The Cup of the propeller
4-blades vs 3-blades
4-blades vs 3-blades

The "Rake" of the propeller

By Thomas P.

Apart from the diameter and the pitch, also the number of the blades of a propeller, the designing interferences of the blades, as well as other variations such as the thickness of the blades, the weight of the propeller, the material are made of etc. have their own share of "responsibility" in performance of a propeller.

Let's see what the Rake is and which its role is.

The term rake refers to the angle of the blades in relation with the propeller's hub. Be careful though, it must not be confused with the pitch, since the angle of the blades in the rake concerns their inclination forwards or backwards in relation with the propeller's hub.

That means that the rake angle is measured on the propeller's hub and it is formed vertically on its hub with the straight line which connects the base of the blade with its tip. Consequently, when the rake angle is 0 degrees, then the blades are upright on the propeller's hub. The more backwards the blades lean, the higher the rake and bigger the angle that is formed accordingly.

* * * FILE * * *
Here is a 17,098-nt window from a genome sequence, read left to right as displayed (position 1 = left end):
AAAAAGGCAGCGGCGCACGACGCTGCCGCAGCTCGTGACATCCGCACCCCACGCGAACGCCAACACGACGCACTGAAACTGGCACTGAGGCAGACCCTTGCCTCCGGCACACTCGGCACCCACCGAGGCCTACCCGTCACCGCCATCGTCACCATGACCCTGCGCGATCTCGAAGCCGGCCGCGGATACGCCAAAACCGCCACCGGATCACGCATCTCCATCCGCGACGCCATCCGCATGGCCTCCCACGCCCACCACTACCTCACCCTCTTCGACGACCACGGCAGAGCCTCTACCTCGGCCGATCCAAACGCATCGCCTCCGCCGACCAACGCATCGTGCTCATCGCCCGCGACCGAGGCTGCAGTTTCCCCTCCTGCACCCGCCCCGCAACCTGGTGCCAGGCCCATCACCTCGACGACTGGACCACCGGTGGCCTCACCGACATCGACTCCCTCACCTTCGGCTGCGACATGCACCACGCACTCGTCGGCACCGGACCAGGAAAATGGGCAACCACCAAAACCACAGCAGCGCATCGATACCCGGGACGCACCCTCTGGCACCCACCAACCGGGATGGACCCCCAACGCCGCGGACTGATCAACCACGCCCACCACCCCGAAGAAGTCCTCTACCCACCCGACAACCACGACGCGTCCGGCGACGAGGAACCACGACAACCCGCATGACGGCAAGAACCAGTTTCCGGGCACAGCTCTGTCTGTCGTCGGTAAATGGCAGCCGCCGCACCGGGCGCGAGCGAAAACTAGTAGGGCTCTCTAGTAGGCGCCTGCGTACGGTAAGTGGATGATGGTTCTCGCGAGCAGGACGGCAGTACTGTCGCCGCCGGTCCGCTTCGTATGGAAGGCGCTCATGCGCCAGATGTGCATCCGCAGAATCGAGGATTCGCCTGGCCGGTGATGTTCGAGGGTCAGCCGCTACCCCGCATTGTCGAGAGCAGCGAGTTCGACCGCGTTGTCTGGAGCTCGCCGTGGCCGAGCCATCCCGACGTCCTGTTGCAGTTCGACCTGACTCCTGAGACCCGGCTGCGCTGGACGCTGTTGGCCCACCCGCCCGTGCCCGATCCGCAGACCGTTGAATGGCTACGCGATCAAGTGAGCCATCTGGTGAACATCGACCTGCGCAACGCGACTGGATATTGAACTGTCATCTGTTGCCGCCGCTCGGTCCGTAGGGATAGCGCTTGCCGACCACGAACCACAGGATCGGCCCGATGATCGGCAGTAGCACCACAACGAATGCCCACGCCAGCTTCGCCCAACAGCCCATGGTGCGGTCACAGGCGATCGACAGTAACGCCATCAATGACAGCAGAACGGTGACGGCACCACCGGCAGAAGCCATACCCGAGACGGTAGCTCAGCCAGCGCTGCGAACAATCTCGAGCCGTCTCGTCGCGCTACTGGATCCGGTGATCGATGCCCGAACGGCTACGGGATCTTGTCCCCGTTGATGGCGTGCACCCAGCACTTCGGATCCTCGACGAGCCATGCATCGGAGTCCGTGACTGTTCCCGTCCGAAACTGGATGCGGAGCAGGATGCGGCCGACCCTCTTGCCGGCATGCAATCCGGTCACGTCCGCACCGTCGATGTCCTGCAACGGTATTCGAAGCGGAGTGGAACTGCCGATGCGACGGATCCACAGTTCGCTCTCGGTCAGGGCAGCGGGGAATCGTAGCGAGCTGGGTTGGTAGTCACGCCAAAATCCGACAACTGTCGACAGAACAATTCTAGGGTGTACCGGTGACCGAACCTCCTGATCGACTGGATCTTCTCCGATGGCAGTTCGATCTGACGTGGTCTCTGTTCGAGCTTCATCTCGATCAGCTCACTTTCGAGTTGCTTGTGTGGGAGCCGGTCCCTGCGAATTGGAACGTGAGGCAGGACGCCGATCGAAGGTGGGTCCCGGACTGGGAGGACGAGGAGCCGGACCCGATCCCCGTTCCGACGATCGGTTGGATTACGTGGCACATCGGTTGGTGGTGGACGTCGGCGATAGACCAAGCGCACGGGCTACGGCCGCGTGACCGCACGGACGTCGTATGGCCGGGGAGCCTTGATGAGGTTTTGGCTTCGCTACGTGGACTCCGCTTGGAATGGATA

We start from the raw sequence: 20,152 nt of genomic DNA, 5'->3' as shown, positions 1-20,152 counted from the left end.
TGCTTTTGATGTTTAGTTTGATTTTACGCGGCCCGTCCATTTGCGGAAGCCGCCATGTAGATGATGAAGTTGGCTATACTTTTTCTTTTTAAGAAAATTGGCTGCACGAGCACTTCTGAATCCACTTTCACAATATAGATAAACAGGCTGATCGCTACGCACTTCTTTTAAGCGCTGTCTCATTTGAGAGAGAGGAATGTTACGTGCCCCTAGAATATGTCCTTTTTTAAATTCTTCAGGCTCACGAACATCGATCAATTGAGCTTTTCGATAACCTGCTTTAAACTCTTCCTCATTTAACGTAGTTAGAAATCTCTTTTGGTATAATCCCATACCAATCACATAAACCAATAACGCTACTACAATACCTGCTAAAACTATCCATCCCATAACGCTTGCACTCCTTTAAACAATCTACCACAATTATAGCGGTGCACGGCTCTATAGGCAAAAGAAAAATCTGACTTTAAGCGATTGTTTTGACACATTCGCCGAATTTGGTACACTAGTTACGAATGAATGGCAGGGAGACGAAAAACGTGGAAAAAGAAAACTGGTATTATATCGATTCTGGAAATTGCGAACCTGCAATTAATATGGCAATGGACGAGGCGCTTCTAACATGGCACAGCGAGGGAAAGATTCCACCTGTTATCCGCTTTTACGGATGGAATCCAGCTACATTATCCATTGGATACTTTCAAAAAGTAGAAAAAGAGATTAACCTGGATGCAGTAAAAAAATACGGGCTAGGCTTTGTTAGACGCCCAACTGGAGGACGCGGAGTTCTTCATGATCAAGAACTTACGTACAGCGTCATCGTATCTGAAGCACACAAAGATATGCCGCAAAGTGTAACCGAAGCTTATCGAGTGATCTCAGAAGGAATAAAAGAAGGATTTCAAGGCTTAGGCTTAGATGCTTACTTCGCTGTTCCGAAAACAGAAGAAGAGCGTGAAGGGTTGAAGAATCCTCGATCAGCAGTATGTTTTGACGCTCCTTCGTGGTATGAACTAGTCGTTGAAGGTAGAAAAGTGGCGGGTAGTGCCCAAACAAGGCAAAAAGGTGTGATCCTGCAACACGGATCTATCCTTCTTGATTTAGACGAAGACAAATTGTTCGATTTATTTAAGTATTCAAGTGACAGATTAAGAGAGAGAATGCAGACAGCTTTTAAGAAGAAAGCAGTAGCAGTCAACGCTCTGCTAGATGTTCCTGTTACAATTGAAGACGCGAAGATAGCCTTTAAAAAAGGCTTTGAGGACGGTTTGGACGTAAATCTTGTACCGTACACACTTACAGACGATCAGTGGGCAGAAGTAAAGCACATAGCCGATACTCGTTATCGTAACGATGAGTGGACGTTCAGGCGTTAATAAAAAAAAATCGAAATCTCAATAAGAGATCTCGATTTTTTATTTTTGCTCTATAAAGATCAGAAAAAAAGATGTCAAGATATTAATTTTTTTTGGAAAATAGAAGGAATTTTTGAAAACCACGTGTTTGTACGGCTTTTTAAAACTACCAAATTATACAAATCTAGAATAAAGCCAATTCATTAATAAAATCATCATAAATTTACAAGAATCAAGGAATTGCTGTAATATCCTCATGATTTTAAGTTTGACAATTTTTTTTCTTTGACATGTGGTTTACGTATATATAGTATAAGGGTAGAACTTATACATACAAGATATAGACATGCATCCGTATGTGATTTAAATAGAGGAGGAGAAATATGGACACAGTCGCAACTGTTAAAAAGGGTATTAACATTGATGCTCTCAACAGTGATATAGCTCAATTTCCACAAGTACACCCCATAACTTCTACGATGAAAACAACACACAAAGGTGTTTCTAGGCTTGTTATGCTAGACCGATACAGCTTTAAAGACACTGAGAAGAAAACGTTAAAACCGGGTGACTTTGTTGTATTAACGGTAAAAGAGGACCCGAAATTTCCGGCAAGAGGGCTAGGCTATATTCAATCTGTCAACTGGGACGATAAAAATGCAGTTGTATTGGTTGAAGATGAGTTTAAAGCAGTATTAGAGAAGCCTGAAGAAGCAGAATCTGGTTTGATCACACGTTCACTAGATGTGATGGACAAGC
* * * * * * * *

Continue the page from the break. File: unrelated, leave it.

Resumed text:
Rake is negative when the inclination of the blades is forward, i.e. when the blades face the gearbox, whereas it is positive when the inclination of the blades is backwards, i.e. opposite the gearbox.

In most outboard engines propellers have positive rake, i.e. the blades have a backward inclination between 5 and 15 degrees, whereas in some highly efficient propellers it can reach, or be over 30 degrees.

As we trim the engine upwards, the bow of the boat is raised above water, resistance is lowered and efficiency is increased. At this point exactly, the high rake of a propeller plays an important role.

It improves its performance because it keeps the water between the blades and the propeller's hub longer and in this way, the ventilation of the propeller is limited up to a great extend in high trim angles. Then, when our boat runs higher and it is near or out of the water surface, high rake helps the propeller to produce bigger impulse and helps to the elevation of the bow more effectively, having as a consequence the reduction of the hull wetted surfaces and the achievement of higher final speed.

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